The chief aim of this studio is to craft beautiful distinctive architectural objects form is the irreducible nucleus of architecture and this studio will obsess over the composition of that nucleus. However architecture is routed in a particular context so we critically investigate how an autonomous object can adjust to a specific situation. Students will first develop robust formal systems then methodically incorporate the circumstantial specifics. The outcome will be scrupulously documented buildings including structural system and envelope details. In tandem with design work students will read 20th century on form and circumstance in architecture and design culminating our own formulations for an architecture of the situated object.
Rem Koolhaas, in his 1995 essay “The Generic-City” (S,M,L, XL), prophesied that a Miesian, quasi-functionalist “beige architecture”—given its immediacy by post-modern signifiers—would unfold over the world and inform an architectural global village. In the 18 years since this essay, we have witnessed a wash of sameness reduce the distinctions from city to city to that of a graphic veneer or superficial formal play pasted onto the foundations of modernist architecture. With this developer-driven production scenario as its paradigm for propagating urban architecture, this studio aims to develop a coherent, self-defined formalism that is also capable of responding to contextual circumstance, thus prepared for international deployment.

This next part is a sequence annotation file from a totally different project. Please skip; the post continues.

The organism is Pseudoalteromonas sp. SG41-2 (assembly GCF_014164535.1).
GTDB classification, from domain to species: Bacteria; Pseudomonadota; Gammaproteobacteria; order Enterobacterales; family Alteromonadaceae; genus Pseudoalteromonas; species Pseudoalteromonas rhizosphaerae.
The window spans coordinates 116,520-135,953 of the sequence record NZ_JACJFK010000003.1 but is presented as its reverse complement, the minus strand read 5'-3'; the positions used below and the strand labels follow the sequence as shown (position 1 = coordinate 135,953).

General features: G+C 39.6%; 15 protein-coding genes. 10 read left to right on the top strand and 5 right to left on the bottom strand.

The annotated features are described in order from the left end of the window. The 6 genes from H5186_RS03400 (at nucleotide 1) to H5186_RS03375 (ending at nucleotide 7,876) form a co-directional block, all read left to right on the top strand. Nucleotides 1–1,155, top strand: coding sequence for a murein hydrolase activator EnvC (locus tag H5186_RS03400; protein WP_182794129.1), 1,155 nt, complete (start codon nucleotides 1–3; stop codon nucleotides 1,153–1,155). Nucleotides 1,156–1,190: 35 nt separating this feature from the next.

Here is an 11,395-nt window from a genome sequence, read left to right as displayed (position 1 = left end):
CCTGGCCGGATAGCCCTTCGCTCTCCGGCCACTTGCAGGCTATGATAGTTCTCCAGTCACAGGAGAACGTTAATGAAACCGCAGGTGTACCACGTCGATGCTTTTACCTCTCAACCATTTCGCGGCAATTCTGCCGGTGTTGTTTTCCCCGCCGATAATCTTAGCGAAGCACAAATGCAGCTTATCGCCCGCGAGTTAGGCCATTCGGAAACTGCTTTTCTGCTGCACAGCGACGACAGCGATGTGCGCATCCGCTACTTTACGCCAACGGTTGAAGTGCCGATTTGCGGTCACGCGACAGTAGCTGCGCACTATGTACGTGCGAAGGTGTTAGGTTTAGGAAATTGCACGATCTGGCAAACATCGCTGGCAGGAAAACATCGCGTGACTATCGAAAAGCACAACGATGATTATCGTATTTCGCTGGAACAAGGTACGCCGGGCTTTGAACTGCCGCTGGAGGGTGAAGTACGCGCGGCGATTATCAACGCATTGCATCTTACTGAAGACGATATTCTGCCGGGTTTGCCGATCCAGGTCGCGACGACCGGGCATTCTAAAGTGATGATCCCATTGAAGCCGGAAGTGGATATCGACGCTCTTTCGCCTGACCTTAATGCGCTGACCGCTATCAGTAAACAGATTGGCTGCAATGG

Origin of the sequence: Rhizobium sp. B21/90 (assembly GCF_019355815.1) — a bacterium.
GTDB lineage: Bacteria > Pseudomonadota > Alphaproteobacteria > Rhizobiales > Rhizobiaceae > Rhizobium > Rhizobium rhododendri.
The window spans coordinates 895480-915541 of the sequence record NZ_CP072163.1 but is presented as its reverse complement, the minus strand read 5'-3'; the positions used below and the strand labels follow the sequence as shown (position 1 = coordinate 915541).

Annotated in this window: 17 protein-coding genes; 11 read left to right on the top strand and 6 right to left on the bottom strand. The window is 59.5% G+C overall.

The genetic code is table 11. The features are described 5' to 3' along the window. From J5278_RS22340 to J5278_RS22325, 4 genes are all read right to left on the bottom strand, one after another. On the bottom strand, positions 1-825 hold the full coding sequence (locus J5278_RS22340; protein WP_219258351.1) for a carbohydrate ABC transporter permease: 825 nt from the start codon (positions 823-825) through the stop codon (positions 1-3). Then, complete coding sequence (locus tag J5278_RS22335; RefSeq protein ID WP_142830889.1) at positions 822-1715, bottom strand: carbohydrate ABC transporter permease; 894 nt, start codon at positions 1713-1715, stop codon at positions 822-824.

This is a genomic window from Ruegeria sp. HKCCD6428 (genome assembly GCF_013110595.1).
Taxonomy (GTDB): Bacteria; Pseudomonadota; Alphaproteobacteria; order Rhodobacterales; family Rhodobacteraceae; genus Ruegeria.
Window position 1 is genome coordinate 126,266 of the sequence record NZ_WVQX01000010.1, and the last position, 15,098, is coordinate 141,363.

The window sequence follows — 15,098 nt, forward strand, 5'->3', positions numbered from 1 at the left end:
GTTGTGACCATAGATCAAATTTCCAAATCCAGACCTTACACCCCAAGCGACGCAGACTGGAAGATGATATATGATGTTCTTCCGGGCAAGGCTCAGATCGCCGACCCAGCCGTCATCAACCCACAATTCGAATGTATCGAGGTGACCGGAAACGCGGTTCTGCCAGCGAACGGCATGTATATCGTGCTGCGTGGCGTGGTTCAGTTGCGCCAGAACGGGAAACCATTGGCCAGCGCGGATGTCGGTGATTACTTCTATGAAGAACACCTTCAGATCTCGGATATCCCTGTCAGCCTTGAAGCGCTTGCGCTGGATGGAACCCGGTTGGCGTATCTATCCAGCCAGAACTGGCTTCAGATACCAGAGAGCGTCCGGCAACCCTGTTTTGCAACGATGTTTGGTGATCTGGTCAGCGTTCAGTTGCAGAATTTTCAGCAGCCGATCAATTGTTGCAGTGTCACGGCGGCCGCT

The studio will begin with rigorous digital design exercises focusing on formal techniques, bolstering students’ formal vocabularies alongside their technical ability to design and represent such forms. The circumstantial specifics of an architectural project will then be methodically introduced into the design equation, one-by-one, such that the formal strat egy may carefully respond to each without losing its original cohesion and integrity. The outcome of the studio will be scrupulously documented buildings, including the structural system and envelope details.
In tandem with design work, students will engage in close readings and detailed discussions of texts centering on the issue of form, tectonics, and circumstance in architecture. The Modern project of a universalizing, global architecture will be traced back to the International Style in the early-mid twentieth-century (Hitchcock, Johnson), then will be rebuked by the Post-Modern critiques of placelessness (Frampton, Rossi), only to be problematized again in the late 20th and early 21st century (Koolhaas, Blanciak). Readings will also dwell on core architectural issues of form making (Moussavi), legibility (Schumacher), and tectonics (Lynn, Scott Cohen).